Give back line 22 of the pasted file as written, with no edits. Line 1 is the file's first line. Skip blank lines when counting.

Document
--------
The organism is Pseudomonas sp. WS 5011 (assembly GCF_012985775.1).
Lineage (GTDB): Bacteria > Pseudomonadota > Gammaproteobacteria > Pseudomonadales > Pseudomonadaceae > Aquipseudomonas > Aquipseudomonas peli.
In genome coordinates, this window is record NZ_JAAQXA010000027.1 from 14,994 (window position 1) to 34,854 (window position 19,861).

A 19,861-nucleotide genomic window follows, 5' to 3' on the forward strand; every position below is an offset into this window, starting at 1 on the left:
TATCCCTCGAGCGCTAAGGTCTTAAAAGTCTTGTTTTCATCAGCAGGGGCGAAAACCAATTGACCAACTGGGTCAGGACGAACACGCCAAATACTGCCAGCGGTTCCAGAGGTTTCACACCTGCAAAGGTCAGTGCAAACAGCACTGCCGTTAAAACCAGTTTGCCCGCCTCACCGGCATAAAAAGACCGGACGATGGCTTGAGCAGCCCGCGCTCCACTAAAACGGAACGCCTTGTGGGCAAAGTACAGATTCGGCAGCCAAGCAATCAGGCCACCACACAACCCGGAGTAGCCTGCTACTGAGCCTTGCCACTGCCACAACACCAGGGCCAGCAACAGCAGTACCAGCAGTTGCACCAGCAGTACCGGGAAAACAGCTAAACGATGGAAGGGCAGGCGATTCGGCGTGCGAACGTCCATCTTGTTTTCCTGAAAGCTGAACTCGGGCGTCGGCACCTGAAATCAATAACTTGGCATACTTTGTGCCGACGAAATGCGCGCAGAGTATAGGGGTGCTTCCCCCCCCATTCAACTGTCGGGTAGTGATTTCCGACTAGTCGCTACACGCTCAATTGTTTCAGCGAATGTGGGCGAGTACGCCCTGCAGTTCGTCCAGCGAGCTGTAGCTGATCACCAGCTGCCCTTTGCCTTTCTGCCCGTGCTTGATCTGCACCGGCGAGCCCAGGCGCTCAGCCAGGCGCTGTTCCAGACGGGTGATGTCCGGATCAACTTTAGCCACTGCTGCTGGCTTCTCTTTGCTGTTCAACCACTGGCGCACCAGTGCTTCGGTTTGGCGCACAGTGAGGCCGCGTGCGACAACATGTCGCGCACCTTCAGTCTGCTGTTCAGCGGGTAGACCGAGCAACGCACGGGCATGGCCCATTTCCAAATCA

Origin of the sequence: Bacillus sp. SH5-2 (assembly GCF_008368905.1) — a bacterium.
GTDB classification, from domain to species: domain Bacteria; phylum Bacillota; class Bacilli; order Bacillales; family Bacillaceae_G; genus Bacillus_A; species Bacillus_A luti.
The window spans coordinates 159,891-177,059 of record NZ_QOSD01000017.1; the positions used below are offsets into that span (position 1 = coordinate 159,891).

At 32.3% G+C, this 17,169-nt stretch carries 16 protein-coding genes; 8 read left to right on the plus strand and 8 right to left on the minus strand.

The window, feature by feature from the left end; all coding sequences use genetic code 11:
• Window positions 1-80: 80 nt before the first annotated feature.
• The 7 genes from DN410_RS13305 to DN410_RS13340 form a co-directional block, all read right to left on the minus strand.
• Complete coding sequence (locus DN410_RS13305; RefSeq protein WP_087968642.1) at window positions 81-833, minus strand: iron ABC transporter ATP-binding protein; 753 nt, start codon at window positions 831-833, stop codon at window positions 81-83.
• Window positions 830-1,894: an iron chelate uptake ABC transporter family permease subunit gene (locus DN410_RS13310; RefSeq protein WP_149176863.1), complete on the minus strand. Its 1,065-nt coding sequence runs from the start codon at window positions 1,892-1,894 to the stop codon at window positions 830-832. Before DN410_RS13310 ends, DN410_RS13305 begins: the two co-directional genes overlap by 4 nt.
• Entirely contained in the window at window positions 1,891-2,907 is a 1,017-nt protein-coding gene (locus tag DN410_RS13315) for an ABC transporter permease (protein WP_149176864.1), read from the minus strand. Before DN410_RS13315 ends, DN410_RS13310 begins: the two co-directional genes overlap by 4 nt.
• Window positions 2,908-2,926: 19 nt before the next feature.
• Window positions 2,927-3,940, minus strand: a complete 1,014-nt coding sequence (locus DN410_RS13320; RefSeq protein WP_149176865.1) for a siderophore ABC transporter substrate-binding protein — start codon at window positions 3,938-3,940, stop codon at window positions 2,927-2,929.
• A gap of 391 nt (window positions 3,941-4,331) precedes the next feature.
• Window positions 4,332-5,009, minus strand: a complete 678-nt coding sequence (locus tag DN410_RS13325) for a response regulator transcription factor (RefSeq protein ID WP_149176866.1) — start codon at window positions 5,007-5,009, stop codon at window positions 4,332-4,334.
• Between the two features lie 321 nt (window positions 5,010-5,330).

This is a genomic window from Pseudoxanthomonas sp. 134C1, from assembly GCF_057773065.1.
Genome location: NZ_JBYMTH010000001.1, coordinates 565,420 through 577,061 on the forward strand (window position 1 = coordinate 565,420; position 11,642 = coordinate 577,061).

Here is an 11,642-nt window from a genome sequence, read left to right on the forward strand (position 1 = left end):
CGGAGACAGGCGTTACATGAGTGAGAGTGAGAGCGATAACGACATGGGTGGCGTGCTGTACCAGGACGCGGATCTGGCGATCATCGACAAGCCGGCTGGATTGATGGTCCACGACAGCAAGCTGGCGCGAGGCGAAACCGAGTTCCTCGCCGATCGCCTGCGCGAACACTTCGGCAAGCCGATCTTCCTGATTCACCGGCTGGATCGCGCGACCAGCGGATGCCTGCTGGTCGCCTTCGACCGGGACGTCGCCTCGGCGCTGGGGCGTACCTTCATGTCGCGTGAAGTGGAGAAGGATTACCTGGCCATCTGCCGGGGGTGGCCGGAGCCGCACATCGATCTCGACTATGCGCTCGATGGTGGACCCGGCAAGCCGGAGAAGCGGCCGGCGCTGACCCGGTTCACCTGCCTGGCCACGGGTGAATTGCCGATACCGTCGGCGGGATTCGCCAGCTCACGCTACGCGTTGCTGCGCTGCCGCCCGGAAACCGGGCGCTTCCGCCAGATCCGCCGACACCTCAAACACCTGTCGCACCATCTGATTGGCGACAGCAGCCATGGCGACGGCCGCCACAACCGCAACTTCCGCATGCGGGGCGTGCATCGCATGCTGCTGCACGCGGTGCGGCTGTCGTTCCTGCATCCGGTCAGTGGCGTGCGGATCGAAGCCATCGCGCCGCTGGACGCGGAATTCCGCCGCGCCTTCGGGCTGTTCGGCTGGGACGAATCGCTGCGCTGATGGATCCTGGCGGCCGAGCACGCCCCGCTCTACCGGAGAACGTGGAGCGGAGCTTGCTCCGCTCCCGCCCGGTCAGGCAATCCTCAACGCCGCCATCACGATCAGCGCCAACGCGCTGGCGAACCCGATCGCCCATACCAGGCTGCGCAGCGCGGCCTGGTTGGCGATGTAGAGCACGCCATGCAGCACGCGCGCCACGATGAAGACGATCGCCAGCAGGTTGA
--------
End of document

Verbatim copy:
Genome location: NZ_JBYMTH010000001.1, coordinates 565,420 through 577,061 on the forward strand (window position 1 = coordinate 565,420; position 11,642 = coordinate 577,061).